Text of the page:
A Congressional report quietly released last month suggests that bitcoin could be a threat to US monetary policy, and makes the case for continued central banking control.
The report, Bitcoin: Questions, Answers, and Analysis of Legal Issues, was published by the Congressional Research Service, which produces research reports for US policy makers. It argues for the benefits of a single, incumbent currency (the US dollar), for stability.
"If greater use of bitcoin (and other cryptocurrencies) leads to multiple monetary units, these benefits could be threatened, particularly if these new currencies continue to exhibit a high degree of price volatility," the paper says.
The authors suggest that too much bitcoin usage would lead to a tightening of monetary policy, because it could increase the money supply of US dollars.
This would depend on a couple of factors, though. Firstly, enough people would need to be using bitcoin for it to have an effect. At the moment, the bitcoin economy is highly illiquid, leading to the volatility that we've seen in the last year.
Secondly, bitcoins must be used as a currency in their own right. If they are bought into circulation when exchanged for fiat money, and then taken back out of circulation when users 'cash out' back into fiat, the effect on the money supply would be small, the authors suggest.
If, however, bitcoins are substituted for dollars on a more systematic, long-term basis, the situation would change, because it would decrease the need to hold dollars, and increase the supply of fiat money. The danger, according to the report, is that this could reduce the demand for dollars, which would affect the rate of circulation. This would confound things for the Federal Reserve, which effects monetary policy by adjusting the banking system's available dollar reserves.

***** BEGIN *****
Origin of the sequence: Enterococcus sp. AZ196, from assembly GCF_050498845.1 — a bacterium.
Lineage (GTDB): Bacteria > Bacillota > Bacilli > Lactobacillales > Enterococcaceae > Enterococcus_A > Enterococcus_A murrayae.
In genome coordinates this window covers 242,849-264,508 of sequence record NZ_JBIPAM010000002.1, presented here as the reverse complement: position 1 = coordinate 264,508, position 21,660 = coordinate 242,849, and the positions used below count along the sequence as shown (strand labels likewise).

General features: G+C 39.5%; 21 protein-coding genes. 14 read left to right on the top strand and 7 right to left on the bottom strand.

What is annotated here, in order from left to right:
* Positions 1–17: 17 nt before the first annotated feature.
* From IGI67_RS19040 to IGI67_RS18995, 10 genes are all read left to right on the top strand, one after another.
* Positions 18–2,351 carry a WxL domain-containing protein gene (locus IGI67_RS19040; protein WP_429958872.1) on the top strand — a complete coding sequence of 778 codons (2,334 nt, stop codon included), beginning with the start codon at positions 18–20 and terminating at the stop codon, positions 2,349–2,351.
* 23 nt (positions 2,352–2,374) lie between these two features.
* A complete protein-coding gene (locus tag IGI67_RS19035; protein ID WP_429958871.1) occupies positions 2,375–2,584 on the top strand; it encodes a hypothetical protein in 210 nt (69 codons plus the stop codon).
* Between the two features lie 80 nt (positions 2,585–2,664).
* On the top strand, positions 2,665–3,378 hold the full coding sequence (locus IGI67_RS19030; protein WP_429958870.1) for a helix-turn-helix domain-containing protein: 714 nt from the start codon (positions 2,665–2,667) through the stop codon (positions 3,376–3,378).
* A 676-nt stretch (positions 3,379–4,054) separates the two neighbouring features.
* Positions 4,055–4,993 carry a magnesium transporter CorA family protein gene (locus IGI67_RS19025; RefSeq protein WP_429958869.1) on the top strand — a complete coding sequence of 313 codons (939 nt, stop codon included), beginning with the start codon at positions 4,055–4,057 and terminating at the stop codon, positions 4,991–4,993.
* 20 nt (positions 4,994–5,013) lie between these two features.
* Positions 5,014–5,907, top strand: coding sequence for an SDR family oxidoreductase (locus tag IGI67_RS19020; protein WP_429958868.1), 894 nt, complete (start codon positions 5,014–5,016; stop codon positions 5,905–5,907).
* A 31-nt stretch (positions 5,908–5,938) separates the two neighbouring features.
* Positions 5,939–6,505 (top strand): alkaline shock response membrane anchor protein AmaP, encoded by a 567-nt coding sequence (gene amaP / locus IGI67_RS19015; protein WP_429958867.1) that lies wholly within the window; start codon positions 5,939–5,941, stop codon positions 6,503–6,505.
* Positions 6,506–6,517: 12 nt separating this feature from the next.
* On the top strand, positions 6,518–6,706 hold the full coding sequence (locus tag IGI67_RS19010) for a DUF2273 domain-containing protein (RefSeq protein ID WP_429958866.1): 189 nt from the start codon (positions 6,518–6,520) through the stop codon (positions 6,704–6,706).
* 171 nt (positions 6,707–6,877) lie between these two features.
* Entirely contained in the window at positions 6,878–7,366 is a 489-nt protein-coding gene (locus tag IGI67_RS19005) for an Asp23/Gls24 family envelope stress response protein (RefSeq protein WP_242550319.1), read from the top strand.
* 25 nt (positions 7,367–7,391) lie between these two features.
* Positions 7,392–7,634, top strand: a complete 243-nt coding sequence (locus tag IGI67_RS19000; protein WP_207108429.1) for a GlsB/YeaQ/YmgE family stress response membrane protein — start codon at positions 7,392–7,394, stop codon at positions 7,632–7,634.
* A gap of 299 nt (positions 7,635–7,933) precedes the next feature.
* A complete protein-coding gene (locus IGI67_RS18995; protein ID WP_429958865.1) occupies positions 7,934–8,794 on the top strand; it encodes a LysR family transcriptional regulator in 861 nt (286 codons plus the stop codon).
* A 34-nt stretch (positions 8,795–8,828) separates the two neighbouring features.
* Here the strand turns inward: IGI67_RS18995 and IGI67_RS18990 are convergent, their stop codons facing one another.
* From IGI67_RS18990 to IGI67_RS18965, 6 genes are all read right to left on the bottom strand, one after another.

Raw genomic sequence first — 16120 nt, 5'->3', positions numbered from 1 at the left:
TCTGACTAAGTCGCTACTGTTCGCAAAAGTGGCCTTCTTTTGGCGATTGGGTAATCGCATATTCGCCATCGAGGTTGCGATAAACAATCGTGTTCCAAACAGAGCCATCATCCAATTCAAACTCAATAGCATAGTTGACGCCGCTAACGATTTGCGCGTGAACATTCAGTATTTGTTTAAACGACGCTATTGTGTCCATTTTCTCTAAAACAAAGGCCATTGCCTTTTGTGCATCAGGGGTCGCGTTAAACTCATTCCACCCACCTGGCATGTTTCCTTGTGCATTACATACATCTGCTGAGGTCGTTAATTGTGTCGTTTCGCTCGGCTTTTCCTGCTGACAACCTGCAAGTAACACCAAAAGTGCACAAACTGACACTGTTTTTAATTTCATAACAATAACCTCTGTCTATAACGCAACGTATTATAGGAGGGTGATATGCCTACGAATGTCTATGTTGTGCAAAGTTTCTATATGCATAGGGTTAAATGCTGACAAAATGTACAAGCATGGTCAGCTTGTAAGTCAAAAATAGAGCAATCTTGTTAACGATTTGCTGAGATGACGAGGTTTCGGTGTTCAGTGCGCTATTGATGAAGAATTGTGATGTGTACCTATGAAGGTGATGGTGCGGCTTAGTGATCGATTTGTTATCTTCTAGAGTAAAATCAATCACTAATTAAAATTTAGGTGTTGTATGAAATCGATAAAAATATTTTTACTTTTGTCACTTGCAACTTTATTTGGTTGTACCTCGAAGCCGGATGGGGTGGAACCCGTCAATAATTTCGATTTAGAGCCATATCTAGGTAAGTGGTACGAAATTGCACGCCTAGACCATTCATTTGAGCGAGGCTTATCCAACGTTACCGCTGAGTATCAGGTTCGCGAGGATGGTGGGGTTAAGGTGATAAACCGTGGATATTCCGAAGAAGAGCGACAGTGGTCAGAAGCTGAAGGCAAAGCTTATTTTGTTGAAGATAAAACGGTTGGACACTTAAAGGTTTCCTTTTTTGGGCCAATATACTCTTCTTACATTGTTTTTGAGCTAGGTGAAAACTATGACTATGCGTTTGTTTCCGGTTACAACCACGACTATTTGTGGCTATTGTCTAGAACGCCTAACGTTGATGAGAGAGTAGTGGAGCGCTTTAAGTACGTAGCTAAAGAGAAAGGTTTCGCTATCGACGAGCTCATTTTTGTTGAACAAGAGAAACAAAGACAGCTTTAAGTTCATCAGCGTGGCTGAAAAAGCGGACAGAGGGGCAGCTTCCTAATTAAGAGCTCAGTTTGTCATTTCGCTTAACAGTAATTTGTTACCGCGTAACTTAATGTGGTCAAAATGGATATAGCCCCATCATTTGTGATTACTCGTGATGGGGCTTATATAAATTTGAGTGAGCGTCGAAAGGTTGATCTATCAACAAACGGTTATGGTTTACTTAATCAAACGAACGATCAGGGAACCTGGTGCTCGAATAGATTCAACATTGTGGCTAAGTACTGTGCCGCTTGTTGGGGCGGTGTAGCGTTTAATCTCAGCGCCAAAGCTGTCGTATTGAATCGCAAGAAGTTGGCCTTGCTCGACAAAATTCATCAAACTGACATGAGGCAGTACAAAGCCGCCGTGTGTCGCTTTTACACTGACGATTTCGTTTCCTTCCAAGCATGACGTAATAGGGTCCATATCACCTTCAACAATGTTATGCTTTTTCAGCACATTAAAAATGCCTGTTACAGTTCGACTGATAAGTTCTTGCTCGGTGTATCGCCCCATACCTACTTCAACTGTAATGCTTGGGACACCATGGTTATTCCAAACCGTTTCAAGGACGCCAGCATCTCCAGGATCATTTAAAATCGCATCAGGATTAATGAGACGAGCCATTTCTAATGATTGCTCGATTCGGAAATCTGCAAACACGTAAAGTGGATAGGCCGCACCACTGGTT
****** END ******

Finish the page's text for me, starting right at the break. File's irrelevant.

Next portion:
"In this case, for the Fed to maintain the same degree of monetary accommodation, it would need to undertake a compensating tightening of monetary policy," the report said. "At a minimum, a substantial use of bitcoins could make the measurement of velocity more uncertain, and judging the appropriate stance of monetary policy uncertain."
Challenges to widespread adoption
But the paper questions bitcoin's ability to become a major currency for several reasons. One of these is simply because the dollar is already highly liquid and well established, and so difficult to displace. This isn't insurmountable, though, it admits.
Serial bitcoin entrepreneur Erik Voorhees says that bitcoin's outpacing of the dollar is certain.
"It is a better money, and all the guns and violence and central planning the government throws at it cannot stave off the laws of economics," he says. However, he predicts this displacement happening gradually, from the margins.
Stephen Pair, co-founder and CTO at payment processor BitPay, discounts another of the report's criticisms of bitcoin: its volatile pricing. The authors say that this makes it more of a speculative instrument than a currency. Although it is an issue, he says that software tools make it easy to hedge exposure.
"What remains to be seen is which national currency will be preferred for use in limiting that exposure." he says. "So far it is the US dollar, but that could quickly change if another central bank began issuing their currency directly on the bitcoin block chain and facilitated the development of an options market around their currency."
The paper also perceives another barrier to bitcoin's widespread adoption as a currency: a deflationary trait, which it says could lead to hoarding. "This possible outcome highlights the likely importance of the economy's principal currency being elastic, its supply increasing and decreasing to meet the changing needs of the economy, and of the important role of the central bank in implementing such a monetary policy," it warns.
Voorhees argues that bitcoin simply encourages more careful consumption, incentivizing savings. "Though most publicized economists will wholeheartedly claim this is a fault and calamity of Bitcoin, those of us who understand bitcoin politely disagree," he adds.
Pair also disagrees with the hoarding argument. "We have data to back it up," he said. "During the recent increase in value of bitcoin, we saw our daily transaction volumes more than triple. As the value of bitcoin rises, it creates a wealth effect and people begin to spend their bitcoins."
The report also leaves the door open for prosecuting bitcoin under Counterfeiting Criminal Statutes, and the Stamp Payments Act of 1862, 18 U.S.C. §337 (something which Wired investigates further here), in addition to saying that the Commodity Futures Trading Commission (CFTC) could have the authority to regulate bitcoin. However, while it highlights these as possibilities, it stops short of recommending any such moves.
"If Congress reversed course and no longer wanted to get the benefits of bitcoin while minimizing its risks, the laws that could be used against bitcoin use would have to be stretched, perhaps to the breaking point," responded the Bitcoin Foundation in a statement.
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